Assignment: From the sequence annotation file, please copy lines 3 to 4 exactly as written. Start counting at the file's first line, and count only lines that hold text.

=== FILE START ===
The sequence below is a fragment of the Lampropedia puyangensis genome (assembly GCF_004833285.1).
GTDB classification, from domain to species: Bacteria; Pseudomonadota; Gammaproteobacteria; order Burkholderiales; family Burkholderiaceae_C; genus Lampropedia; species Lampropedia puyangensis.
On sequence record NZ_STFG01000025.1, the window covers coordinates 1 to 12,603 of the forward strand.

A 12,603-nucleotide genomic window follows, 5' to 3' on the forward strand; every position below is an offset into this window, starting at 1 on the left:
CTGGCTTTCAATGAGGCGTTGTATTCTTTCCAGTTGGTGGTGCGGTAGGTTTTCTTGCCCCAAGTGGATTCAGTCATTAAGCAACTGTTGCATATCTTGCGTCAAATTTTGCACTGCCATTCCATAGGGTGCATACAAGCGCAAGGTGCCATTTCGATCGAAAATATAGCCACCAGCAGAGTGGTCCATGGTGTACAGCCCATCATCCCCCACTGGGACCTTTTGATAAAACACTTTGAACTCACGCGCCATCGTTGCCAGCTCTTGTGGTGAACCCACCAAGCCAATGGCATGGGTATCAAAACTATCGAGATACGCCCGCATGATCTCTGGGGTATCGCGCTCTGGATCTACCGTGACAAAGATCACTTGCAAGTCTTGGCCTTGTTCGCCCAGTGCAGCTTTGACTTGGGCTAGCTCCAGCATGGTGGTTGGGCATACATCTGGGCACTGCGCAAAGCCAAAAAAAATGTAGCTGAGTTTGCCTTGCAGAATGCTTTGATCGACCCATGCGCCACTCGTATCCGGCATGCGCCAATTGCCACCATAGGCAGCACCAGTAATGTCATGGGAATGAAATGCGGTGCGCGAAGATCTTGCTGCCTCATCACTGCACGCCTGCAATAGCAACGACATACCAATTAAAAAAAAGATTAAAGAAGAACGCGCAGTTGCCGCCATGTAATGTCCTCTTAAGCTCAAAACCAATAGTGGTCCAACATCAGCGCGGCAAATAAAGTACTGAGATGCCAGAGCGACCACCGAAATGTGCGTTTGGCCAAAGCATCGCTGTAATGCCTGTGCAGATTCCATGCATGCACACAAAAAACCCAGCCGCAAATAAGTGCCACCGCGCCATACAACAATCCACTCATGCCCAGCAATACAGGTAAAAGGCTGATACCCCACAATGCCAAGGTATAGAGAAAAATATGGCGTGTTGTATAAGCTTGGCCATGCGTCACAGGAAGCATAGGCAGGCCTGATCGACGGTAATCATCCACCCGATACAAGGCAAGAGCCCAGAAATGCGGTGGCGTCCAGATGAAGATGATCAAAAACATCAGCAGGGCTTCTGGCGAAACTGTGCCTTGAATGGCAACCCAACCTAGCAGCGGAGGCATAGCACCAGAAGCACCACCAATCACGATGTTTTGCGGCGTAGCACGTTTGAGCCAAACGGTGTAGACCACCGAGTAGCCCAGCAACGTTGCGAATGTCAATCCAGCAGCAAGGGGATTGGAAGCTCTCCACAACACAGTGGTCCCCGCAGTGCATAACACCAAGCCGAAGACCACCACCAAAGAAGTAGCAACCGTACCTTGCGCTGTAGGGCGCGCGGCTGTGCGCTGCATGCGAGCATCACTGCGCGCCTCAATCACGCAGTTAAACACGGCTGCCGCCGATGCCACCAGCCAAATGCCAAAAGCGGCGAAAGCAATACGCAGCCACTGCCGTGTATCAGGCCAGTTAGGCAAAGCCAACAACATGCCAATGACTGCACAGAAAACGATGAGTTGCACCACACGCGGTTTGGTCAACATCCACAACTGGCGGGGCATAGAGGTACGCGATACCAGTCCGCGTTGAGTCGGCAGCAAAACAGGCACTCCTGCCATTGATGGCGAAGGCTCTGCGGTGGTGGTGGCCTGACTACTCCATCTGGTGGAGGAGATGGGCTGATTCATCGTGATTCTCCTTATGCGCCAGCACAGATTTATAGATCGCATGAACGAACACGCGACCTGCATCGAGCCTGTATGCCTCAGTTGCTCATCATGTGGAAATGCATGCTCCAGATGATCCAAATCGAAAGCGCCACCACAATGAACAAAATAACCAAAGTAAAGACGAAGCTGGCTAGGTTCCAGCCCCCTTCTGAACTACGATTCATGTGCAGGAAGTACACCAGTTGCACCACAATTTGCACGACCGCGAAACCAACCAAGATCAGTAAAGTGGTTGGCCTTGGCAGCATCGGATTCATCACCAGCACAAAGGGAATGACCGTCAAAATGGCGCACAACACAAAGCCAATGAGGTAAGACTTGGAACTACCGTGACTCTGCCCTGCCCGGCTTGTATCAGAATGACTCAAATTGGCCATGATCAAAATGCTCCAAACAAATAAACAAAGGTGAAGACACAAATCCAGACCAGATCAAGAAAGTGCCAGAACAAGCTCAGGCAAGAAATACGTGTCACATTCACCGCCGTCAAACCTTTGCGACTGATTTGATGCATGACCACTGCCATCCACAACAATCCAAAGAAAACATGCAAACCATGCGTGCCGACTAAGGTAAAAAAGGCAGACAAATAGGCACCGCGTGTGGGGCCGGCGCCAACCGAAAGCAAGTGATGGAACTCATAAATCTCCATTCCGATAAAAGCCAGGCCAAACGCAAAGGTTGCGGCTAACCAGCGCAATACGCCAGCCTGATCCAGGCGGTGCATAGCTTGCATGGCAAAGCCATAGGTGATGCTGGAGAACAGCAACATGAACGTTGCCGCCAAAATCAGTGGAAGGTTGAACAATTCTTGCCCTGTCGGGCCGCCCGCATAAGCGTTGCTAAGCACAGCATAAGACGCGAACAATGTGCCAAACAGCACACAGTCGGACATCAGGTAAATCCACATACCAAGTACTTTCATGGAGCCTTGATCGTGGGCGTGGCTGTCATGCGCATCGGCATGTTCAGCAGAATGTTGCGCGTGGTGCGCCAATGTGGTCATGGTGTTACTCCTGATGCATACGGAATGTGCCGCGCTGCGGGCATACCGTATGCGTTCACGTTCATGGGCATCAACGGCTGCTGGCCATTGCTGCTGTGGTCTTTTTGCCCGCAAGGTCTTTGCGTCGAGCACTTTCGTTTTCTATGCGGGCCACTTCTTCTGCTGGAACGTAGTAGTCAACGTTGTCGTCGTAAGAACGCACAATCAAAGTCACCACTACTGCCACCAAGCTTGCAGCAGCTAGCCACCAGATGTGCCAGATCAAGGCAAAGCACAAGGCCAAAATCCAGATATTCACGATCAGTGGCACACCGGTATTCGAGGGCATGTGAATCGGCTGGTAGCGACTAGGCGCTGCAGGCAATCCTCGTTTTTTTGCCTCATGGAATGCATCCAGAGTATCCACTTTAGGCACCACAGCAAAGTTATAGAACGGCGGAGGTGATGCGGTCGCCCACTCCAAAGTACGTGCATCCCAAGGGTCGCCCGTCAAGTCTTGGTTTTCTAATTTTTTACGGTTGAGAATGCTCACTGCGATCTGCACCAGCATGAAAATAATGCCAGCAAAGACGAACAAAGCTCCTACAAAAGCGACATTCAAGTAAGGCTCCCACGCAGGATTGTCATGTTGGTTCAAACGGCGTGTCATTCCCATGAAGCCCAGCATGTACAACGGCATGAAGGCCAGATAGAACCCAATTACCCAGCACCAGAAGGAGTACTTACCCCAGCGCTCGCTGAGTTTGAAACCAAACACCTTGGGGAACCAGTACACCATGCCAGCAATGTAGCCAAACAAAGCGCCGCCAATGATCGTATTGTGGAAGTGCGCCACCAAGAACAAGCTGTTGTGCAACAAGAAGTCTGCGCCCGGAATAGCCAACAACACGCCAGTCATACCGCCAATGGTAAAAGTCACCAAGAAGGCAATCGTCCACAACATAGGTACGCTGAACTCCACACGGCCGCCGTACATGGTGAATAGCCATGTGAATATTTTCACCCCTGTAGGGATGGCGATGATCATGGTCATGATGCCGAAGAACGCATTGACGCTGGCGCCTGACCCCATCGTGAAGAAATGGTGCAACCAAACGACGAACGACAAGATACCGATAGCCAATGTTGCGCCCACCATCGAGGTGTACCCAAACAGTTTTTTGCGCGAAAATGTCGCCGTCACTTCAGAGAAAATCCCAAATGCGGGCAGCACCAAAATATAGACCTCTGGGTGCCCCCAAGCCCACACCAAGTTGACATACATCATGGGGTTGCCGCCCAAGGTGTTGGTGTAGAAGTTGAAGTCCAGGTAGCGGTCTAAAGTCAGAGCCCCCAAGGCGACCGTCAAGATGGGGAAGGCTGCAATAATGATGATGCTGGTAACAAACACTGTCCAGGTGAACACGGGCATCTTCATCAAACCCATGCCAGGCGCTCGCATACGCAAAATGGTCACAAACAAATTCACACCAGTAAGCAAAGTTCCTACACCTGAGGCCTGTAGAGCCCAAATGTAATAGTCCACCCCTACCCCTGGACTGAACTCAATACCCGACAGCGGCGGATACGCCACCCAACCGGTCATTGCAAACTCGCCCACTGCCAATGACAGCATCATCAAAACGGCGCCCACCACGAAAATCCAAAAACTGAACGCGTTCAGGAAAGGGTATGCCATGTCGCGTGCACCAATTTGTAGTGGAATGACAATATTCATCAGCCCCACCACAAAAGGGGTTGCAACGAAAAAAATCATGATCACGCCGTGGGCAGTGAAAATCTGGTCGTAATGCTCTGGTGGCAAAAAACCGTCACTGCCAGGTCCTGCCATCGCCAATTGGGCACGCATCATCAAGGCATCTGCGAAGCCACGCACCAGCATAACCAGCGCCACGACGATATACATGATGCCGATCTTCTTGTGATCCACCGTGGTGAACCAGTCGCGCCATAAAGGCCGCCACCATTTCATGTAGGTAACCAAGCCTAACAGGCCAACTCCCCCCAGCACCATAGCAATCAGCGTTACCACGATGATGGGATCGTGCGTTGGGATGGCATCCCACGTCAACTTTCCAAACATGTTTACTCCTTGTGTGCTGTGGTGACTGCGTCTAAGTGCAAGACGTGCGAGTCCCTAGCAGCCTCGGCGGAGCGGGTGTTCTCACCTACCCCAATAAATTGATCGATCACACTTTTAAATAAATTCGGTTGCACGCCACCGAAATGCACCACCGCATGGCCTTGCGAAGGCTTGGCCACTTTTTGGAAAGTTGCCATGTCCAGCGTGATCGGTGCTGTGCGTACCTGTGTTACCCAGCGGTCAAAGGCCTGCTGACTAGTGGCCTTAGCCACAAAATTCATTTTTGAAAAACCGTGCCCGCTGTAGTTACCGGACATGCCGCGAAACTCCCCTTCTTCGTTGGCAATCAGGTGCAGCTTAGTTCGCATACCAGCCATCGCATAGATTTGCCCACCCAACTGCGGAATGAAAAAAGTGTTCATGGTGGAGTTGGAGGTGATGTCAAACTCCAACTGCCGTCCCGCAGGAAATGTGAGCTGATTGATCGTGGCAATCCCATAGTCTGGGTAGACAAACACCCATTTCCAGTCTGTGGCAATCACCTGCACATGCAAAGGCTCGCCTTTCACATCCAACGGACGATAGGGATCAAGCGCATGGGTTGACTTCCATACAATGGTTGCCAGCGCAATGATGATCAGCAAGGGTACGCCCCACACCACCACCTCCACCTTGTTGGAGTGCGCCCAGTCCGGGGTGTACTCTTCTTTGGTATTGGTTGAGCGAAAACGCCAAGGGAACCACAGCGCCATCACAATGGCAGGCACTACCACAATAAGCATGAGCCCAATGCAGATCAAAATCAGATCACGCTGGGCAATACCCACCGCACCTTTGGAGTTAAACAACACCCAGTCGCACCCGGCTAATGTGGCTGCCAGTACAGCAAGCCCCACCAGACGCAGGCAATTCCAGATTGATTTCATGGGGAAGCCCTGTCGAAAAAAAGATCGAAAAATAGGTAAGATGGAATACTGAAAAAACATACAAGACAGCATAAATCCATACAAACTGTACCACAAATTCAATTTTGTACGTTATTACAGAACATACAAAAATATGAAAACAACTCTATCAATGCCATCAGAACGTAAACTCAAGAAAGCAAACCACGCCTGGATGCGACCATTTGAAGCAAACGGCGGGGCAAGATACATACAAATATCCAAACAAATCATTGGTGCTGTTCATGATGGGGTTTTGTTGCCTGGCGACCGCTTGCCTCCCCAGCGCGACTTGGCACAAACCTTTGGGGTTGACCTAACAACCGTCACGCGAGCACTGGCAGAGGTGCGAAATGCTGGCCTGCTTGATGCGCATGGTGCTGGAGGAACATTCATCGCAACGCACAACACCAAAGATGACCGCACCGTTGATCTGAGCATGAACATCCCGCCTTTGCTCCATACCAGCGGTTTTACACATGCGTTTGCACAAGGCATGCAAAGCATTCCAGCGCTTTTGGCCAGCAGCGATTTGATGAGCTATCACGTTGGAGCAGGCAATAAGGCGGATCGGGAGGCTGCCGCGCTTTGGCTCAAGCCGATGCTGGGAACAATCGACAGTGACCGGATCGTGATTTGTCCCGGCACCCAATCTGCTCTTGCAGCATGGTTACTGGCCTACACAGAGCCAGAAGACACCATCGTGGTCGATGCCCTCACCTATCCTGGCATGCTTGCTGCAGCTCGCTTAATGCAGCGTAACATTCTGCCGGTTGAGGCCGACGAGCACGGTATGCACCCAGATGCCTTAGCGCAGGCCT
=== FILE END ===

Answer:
On sequence record NZ_STFG01000025.1, the window covers coordinates 1 to 12,603 of the forward strand.

A 12,603-nucleotide genomic window follows, 5' to 3' on the forward strand; every position below is an offset into this window, starting at 1 on the left: